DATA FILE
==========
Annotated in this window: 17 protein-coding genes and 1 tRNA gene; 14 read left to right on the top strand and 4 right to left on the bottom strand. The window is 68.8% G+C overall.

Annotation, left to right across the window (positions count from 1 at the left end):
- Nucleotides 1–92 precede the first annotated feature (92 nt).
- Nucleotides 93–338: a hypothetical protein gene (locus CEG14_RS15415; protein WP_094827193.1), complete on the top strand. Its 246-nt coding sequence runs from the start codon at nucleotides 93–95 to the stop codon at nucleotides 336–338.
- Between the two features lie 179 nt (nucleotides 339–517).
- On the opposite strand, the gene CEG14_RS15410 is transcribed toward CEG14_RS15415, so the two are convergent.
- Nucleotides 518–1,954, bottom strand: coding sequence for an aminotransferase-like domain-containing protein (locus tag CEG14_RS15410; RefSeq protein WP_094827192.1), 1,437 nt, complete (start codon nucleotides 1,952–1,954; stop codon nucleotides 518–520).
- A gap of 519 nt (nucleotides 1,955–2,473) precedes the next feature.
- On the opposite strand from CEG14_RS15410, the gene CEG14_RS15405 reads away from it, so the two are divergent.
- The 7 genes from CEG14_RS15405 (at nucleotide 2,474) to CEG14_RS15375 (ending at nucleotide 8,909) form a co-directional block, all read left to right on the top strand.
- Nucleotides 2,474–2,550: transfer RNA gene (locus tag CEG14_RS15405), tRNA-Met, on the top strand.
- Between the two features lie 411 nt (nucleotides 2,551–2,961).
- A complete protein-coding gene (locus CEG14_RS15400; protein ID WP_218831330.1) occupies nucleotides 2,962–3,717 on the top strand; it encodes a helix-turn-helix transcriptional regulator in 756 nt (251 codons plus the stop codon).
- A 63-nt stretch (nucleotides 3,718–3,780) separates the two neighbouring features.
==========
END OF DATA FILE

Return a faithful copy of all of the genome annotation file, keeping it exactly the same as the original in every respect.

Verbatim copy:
Annotated in this window: 17 protein-coding genes and 1 tRNA gene; 14 read left to right on the top strand and 4 right to left on the bottom strand. The window is 68.8% G+C overall.

Annotation, left to right across the window (positions count from 1 at the left end):
- Nucleotides 1–92 precede the first annotated feature (92 nt).
- Nucleotides 93–338: a hypothetical protein gene (locus CEG14_RS15415; protein WP_094827193.1), complete on the top strand. Its 246-nt coding sequence runs from the start codon at nucleotides 93–95 to the stop codon at nucleotides 336–338.
- Between the two features lie 179 nt (nucleotides 339–517).
- On the opposite strand, the gene CEG14_RS15410 is transcribed toward CEG14_RS15415, so the two are convergent.
- Nucleotides 518–1,954, bottom strand: coding sequence for an aminotransferase-like domain-containing protein (locus tag CEG14_RS15410; RefSeq protein WP_094827192.1), 1,437 nt, complete (start codon nucleotides 1,952–1,954; stop codon nucleotides 518–520).
- A gap of 519 nt (nucleotides 1,955–2,473) precedes the next feature.
- On the opposite strand from CEG14_RS15410, the gene CEG14_RS15405 reads away from it, so the two are divergent.
- The 7 genes from CEG14_RS15405 (at nucleotide 2,474) to CEG14_RS15375 (ending at nucleotide 8,909) form a co-directional block, all read left to right on the top strand.
- Nucleotides 2,474–2,550: transfer RNA gene (locus tag CEG14_RS15405), tRNA-Met, on the top strand.
- Between the two features lie 411 nt (nucleotides 2,551–2,961).
- A complete protein-coding gene (locus CEG14_RS15400; protein ID WP_218831330.1) occupies nucleotides 2,962–3,717 on the top strand; it encodes a helix-turn-helix transcriptional regulator in 756 nt (251 codons plus the stop codon).
- A 63-nt stretch (nucleotides 3,718–3,780) separates the two neighbouring features.